Passwords are one of the most important aspects of computing.They keep our bank accounts, user profiles and computers safe (as long as we don’t reuse passwords). Just to log into our computers, most of us need a password and, for Linux, this is even more important.
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Any user can change their password at any time. It is good practice to frequently change your password, and to not reuse or rotate passwords.Open a terminal.
Type in the passwd command to start the password change process. Passwd may look like a spelling mistake, but it is the command to work with passwords on the terminal.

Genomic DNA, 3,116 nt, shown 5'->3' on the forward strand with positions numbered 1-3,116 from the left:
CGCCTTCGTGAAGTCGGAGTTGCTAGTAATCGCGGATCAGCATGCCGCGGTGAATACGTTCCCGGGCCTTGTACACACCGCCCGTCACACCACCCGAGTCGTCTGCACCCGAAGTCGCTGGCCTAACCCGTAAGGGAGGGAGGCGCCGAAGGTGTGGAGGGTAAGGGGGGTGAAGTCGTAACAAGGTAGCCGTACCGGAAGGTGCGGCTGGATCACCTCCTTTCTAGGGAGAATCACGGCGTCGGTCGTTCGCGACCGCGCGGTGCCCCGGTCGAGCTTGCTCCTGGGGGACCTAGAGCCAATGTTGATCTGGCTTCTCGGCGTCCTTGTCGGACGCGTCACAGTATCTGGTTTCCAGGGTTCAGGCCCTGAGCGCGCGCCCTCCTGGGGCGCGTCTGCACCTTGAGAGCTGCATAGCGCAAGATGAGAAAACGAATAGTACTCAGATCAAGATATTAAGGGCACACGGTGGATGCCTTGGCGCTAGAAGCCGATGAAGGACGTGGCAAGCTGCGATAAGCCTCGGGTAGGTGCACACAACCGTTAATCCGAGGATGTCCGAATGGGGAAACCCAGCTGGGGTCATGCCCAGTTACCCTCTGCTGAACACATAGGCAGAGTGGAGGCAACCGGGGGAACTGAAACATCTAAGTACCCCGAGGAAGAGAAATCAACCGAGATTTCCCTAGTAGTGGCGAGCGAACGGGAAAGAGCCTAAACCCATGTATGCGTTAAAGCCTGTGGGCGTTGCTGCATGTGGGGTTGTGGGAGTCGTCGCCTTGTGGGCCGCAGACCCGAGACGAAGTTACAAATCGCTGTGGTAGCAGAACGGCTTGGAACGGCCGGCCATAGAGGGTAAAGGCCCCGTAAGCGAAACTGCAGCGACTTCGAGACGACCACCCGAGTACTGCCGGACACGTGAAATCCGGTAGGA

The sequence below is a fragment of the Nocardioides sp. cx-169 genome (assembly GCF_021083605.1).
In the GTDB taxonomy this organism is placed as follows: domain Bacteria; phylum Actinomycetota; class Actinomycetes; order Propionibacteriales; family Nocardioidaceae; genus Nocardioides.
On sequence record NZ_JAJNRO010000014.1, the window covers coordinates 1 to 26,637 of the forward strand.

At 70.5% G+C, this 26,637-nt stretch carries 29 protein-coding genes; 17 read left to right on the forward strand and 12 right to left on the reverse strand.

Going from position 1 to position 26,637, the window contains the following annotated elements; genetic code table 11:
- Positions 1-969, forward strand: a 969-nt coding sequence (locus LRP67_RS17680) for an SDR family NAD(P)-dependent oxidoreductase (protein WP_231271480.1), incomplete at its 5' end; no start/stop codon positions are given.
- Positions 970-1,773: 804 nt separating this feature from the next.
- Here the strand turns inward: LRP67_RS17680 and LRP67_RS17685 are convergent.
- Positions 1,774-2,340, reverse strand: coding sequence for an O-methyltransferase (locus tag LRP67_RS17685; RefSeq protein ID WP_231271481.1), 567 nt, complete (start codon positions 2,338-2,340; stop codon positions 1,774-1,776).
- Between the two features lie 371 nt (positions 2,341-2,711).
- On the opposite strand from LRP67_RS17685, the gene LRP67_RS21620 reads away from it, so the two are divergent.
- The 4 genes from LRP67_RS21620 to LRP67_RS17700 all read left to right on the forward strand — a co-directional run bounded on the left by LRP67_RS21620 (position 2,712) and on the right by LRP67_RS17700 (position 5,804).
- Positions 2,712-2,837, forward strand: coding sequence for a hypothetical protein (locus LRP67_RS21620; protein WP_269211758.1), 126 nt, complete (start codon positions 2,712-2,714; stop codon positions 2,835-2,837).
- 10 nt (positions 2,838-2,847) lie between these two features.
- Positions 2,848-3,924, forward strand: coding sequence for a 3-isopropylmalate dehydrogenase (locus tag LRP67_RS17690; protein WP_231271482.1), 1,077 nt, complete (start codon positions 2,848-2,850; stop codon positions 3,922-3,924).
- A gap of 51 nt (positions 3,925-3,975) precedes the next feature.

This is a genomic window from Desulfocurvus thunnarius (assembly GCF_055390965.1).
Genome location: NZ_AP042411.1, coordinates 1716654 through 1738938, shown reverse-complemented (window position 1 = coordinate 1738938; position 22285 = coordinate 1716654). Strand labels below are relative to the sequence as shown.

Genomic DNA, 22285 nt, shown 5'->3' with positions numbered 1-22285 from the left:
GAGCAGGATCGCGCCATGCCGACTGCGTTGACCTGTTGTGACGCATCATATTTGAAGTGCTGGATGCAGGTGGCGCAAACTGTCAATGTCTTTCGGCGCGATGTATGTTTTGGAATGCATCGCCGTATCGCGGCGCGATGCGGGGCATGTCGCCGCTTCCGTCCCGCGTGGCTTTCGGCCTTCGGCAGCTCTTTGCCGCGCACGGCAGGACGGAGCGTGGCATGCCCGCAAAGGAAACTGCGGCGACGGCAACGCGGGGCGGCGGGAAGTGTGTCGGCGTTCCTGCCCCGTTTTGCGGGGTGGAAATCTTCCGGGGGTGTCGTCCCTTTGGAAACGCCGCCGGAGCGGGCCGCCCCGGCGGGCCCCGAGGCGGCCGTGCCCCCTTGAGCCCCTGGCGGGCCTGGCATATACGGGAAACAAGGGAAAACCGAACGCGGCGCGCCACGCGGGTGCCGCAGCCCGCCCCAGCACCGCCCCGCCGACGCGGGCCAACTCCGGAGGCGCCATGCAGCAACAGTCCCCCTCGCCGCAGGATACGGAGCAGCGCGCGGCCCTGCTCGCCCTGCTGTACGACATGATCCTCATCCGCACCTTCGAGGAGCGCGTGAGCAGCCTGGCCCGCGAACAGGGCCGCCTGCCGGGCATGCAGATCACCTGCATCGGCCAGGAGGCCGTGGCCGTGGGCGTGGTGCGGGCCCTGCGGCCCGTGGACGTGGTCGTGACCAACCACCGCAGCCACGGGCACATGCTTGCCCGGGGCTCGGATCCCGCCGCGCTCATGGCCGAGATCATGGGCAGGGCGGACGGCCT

Type in your current password and press Enter.
Type in your new password, press Enter. Then type it in again to confirm that it is correct. Note that Linux will not echo (print) the password to the screen, nor will it show any asterisk indicating password length.
If you are an administrator of many users, there will come a time where a user forgets their password and it will fall to you, or someone with sudo privileges to reset their password. To change another user’s password we use the same command, but specify the user’s name.
- Open a terminal.
- Type in the passwd command along with the user name. To use this command you will either need to be root, or be part of the “sudo” group. In the code example we assume that you are in the sudo group.
- Change the user’s password, and confirm the change.